ECG, AI can predict if you'll die of heart failure - Israeli, US study

With the help of a simple ECG test and artificial intelligence, it is possible to identify candidates for heart failure and even predict mortality.

Virtual image of human heart  (photo credit: ING IMAGE/ASAP)
Virtual image of human heart
(photo credit: ING IMAGE/ASAP)

With the help of simple tools available in many of the world’s medical centers, it is possible to predict the chances of patients with inflammatory muscle diseases developing heart failure – a disease that can endanger their lives – and even predict with high percentages which of them may die. 

The new, groundbreaking study was the result of a collaboration between researchers at the Rambam Health Care Campus in Haifa and colleagues at the Mayo Clinic in the US. It was published in the Mayo Clinic Proceedings: Innovations, Quality & Outcomes under the title “Electrocardiogram-Artificial Intelligence and Immune-Mediated Necrotizing Myopathy: Predicting Left Ventricular Dysfunction and Clinical Outcomes.”

The study, led by Dr. Shahar Shelly, head of neuromuscular diseases at Rambam’s neurology department, together with cardiology researchers at Mayo, which is ranked among the best in the world. It was carried out in two stages and focused on the department‘s patients who had previously been treated in the American hospital.

How did Israeli, US researchers conduct this groundbreaking heart study?

In the first stage, the researchers took all the patients who for 20 years (2000 to 2020) received a diagnosis of inflammatory muscle diseases (89 patients). In the second stage, with the help of collecting simple electrocardiogram (ECG) charts at the time and developing an artificial intelligence algorithm, the researchers were able to identify which of them was likely to suffer from heart muscle involvement as part of the disease. 

 Heart attack (Illustrative) (credit: FLICKR) Heart attack (Illustrative) (credit: FLICKR)

The algorithm was able to predict involvement of the heart muscle with a sensitivity of 80%, and that in a group of patients with a normal-looking ECG and echocardiogram, the algorithm predicted myocardial involvement even before the diagnosis by standard means. Apart from identifying myocardial involvement in these patients, the diagnostic model studied performed well in predicting mortality, when in patients marked blue with “high risk,” mortality rates were recorded that were seven times higher compared to the others.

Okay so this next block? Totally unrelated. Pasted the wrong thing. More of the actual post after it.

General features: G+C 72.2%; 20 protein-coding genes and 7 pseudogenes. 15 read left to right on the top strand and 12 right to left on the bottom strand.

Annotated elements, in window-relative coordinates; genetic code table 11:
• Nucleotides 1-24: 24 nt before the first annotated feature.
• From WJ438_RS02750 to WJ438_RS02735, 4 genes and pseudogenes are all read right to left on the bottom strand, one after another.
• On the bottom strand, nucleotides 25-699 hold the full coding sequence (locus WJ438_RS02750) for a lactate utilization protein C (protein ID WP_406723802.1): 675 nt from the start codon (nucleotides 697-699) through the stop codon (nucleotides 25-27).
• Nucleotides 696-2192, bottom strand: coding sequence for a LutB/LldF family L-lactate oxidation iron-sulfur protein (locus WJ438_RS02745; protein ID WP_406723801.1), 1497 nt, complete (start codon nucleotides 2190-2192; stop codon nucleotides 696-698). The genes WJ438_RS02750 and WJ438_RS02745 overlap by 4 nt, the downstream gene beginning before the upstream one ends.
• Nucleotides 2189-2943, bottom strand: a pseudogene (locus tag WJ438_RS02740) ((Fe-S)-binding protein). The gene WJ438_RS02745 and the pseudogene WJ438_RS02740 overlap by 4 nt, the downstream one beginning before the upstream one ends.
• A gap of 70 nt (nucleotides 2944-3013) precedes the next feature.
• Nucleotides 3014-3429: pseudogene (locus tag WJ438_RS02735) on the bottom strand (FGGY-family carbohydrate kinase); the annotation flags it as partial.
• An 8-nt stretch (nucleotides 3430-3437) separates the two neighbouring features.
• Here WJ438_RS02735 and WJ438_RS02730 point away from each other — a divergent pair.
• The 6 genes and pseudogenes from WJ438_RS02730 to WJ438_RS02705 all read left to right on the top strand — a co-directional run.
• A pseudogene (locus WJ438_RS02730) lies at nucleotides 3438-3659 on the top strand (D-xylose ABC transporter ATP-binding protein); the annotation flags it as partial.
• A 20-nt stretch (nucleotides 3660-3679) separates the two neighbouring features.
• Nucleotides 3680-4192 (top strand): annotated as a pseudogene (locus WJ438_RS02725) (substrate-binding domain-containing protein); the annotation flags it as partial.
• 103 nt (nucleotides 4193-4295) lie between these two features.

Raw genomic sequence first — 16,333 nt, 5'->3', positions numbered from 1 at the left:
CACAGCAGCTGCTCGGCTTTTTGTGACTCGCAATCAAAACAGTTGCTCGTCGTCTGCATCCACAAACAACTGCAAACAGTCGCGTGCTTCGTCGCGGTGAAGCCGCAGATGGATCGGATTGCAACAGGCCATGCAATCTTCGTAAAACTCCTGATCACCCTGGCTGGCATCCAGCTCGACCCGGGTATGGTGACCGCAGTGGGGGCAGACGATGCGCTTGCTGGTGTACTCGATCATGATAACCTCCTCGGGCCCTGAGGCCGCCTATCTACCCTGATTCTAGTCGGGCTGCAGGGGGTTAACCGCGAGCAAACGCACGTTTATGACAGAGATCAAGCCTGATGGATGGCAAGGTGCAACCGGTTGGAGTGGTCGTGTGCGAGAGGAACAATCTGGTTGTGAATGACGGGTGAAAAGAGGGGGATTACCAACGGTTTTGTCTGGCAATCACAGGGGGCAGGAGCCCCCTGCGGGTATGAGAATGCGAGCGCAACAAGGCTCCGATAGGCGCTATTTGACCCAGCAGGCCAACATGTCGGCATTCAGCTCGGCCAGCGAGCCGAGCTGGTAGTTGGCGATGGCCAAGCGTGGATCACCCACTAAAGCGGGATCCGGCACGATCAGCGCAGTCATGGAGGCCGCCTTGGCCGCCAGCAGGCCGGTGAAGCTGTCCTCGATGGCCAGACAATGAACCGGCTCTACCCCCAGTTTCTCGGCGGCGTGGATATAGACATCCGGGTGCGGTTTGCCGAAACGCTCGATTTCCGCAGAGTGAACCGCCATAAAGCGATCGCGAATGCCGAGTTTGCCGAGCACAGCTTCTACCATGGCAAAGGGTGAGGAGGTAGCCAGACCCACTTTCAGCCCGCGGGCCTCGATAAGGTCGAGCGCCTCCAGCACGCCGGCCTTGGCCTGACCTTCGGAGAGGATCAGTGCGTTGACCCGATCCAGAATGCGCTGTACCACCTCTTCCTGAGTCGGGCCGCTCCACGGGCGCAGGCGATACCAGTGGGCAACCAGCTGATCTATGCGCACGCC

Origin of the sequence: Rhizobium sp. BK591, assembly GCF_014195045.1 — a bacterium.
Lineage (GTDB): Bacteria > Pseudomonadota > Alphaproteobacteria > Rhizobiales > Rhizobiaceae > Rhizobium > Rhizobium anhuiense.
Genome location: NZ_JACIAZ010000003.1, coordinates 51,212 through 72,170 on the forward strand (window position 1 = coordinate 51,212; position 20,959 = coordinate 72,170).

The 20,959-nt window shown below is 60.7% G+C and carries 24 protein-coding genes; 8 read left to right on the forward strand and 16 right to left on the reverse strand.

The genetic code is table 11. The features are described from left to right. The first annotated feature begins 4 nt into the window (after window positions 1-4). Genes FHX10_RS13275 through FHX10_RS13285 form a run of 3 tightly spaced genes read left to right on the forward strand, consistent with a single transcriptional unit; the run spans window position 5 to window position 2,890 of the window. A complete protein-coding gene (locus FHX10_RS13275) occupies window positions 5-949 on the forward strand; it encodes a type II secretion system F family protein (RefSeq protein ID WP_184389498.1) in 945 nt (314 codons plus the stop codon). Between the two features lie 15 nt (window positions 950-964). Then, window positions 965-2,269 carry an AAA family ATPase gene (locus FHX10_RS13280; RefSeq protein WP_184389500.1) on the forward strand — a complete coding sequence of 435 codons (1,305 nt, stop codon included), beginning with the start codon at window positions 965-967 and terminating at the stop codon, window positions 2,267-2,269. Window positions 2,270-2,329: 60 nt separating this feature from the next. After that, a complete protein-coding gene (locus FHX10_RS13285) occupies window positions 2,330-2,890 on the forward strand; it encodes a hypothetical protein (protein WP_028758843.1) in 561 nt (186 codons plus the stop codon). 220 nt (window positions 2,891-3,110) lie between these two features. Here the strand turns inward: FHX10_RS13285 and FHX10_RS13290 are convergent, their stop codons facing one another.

Inflammatory muscle diseases are complex and life-threatening diseases that can cause significant disability and even death. It is known that many of these patients have involvement of the heart muscle, which causes a further increase in mortality and is an indication for intensive treatment. One of the heart diseases is heart failure, a disease in which the heart, usually due to a problem in the left ventricle of the heart, has difficulty meeting the metabolic demands of the various organs in the body, which causes shortness of breath, fatigue and edema.

“Further down the road, the use of this model will allow the provision of appropriate treatments at an early stage, even before the deterioration of the patients' medical condition. We are talking here about preventing serious illness and even deaths.”

Prof. Shahar Shelly

According to Shelly, the research is at the forefront of science and provides the basis for the early identification of patients at risk of heart failure: “Further down the road, the use of this model will allow the provision of appropriate treatments at an early stage, even before the deterioration of the patient's medical condition. We are talking here about preventing serious illness and even deaths.” 

From a research/technical point of view, Shelly explained that the use of artificial intelligence “as a fast and accurate research tool on the ECG saves a lot of time and costs for patients in whom an echocardiogram is not immediately available. Artificial intelligence technology continues to bring about revolutionary changes in areas such as drug development and early identification of patients at high risk for intervention. The research in collaboration with the Mayo Clinic continues, and there are many more projects in the pipeline.”